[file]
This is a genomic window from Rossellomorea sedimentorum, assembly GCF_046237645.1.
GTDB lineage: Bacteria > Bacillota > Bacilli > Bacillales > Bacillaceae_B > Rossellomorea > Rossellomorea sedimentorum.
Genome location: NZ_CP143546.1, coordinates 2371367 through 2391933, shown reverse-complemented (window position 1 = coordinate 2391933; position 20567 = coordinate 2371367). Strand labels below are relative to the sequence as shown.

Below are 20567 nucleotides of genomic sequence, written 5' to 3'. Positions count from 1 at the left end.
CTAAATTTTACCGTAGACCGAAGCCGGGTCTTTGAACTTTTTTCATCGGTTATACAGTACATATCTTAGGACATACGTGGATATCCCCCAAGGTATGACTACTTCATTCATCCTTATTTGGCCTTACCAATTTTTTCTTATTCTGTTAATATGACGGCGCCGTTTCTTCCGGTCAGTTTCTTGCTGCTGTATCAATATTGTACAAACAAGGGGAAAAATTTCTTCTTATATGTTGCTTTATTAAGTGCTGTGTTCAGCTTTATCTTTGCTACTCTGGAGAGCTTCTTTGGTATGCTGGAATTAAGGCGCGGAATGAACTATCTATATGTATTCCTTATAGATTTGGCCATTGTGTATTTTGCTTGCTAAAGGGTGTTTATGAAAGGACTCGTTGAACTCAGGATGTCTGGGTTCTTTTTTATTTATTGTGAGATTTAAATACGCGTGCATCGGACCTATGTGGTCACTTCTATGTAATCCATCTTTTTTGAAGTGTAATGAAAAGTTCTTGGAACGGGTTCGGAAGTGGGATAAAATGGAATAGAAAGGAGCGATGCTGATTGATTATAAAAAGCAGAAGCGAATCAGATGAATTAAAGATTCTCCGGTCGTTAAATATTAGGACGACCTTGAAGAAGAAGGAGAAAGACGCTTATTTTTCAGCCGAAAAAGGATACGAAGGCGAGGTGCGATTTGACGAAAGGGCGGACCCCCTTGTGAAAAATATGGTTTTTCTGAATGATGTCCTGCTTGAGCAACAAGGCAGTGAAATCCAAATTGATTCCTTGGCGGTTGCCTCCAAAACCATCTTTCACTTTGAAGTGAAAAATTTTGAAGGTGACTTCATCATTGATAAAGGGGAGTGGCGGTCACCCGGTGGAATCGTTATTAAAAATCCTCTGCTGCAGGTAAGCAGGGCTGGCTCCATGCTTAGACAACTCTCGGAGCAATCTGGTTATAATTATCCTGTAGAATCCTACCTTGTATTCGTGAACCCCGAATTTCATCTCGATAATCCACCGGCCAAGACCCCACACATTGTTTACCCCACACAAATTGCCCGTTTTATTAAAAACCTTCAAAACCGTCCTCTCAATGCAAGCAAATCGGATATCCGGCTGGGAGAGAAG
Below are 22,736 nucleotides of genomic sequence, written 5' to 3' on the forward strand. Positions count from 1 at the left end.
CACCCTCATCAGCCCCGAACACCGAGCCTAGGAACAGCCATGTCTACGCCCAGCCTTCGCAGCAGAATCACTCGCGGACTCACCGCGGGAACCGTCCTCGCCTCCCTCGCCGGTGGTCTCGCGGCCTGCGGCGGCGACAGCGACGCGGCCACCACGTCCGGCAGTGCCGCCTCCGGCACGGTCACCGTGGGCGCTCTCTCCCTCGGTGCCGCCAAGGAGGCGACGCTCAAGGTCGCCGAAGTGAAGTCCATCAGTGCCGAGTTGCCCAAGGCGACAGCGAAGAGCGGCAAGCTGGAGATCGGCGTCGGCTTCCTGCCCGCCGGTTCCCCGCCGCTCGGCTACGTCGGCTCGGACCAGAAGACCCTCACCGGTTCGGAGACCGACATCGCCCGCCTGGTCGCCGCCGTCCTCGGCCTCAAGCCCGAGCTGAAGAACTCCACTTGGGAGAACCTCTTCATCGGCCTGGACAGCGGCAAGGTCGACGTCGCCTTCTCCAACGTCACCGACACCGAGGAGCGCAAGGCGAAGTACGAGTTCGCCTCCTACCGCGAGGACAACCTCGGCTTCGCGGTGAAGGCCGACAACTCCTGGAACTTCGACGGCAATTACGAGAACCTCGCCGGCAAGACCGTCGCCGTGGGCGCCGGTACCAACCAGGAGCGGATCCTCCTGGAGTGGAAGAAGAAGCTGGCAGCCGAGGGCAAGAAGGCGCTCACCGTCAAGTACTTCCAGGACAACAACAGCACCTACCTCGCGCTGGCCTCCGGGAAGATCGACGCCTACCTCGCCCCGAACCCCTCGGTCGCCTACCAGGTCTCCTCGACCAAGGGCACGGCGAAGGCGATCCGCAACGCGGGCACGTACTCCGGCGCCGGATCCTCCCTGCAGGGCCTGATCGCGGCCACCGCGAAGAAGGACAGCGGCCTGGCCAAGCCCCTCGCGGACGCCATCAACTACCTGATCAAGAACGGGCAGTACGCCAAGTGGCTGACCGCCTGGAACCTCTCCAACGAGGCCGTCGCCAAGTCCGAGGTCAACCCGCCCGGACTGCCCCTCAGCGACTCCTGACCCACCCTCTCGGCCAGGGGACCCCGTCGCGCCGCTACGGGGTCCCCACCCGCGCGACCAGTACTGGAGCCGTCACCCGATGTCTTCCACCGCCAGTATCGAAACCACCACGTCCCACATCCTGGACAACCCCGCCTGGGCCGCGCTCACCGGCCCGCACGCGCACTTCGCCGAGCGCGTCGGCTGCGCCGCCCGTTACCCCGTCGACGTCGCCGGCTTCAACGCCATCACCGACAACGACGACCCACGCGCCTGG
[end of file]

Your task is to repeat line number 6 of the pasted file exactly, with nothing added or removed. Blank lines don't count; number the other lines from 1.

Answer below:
Below are 22,736 nucleotides of genomic sequence, written 5' to 3' on the forward strand. Positions count from 1 at the left end.